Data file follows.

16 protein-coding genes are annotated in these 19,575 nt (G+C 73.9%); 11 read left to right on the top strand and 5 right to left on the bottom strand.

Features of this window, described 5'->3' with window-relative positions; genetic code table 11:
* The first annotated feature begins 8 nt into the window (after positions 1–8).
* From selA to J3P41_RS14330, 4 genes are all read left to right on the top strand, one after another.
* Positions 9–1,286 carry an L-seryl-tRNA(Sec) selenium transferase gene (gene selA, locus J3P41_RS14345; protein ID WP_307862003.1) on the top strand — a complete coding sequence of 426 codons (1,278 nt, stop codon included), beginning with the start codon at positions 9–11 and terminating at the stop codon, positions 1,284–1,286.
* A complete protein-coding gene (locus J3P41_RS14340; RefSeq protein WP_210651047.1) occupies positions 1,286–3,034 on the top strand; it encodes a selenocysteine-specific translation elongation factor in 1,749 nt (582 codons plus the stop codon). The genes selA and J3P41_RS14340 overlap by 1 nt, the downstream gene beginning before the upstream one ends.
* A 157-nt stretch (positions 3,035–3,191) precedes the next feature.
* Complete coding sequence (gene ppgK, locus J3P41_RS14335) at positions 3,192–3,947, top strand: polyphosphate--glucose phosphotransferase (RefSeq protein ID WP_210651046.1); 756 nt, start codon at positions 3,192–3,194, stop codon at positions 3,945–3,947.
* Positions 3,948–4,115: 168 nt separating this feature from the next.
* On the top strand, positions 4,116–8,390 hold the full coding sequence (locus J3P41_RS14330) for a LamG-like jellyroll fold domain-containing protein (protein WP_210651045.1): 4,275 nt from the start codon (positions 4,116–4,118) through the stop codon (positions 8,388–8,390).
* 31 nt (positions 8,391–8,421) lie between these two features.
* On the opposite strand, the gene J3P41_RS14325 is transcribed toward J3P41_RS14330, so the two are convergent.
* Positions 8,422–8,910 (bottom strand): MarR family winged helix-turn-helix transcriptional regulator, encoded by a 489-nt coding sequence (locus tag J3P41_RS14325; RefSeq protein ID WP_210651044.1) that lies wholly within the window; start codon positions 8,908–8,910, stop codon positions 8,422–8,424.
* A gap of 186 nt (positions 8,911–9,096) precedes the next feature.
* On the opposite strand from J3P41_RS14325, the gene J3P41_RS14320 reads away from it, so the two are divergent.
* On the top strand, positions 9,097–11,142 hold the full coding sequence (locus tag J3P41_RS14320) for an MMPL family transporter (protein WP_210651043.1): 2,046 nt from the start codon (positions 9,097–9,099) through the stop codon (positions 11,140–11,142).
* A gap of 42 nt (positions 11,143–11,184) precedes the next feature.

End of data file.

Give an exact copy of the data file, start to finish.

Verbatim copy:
16 protein-coding genes are annotated in these 19,575 nt (G+C 73.9%); 11 read left to right on the top strand and 5 right to left on the bottom strand.

Features of this window, described 5'->3' with window-relative positions; genetic code table 11:
* The first annotated feature begins 8 nt into the window (after positions 1–8).
* From selA to J3P41_RS14330, 4 genes are all read left to right on the top strand, one after another.
* Positions 9–1,286 carry an L-seryl-tRNA(Sec) selenium transferase gene (gene selA, locus J3P41_RS14345; protein ID WP_307862003.1) on the top strand — a complete coding sequence of 426 codons (1,278 nt, stop codon included), beginning with the start codon at positions 9–11 and terminating at the stop codon, positions 1,284–1,286.
* A complete protein-coding gene (locus J3P41_RS14340; RefSeq protein WP_210651047.1) occupies positions 1,286–3,034 on the top strand; it encodes a selenocysteine-specific translation elongation factor in 1,749 nt (582 codons plus the stop codon). The genes selA and J3P41_RS14340 overlap by 1 nt, the downstream gene beginning before the upstream one ends.
* A 157-nt stretch (positions 3,035–3,191) precedes the next feature.
* Complete coding sequence (gene ppgK, locus J3P41_RS14335) at positions 3,192–3,947, top strand: polyphosphate--glucose phosphotransferase (RefSeq protein ID WP_210651046.1); 756 nt, start codon at positions 3,192–3,194, stop codon at positions 3,945–3,947.
* Positions 3,948–4,115: 168 nt separating this feature from the next.
* On the top strand, positions 4,116–8,390 hold the full coding sequence (locus J3P41_RS14330) for a LamG-like jellyroll fold domain-containing protein (protein WP_210651045.1): 4,275 nt from the start codon (positions 4,116–4,118) through the stop codon (positions 8,388–8,390).
* 31 nt (positions 8,391–8,421) lie between these two features.
* On the opposite strand, the gene J3P41_RS14325 is transcribed toward J3P41_RS14330, so the two are convergent.
* Positions 8,422–8,910 (bottom strand): MarR family winged helix-turn-helix transcriptional regulator, encoded by a 489-nt coding sequence (locus tag J3P41_RS14325; RefSeq protein ID WP_210651044.1) that lies wholly within the window; start codon positions 8,908–8,910, stop codon positions 8,422–8,424.
* A gap of 186 nt (positions 8,911–9,096) precedes the next feature.
* On the opposite strand from J3P41_RS14325, the gene J3P41_RS14320 reads away from it, so the two are divergent.
* On the top strand, positions 9,097–11,142 hold the full coding sequence (locus tag J3P41_RS14320) for an MMPL family transporter (protein WP_210651043.1): 2,046 nt from the start codon (positions 9,097–9,099) through the stop codon (positions 11,140–11,142).
* A gap of 42 nt (positions 11,143–11,184) precedes the next feature.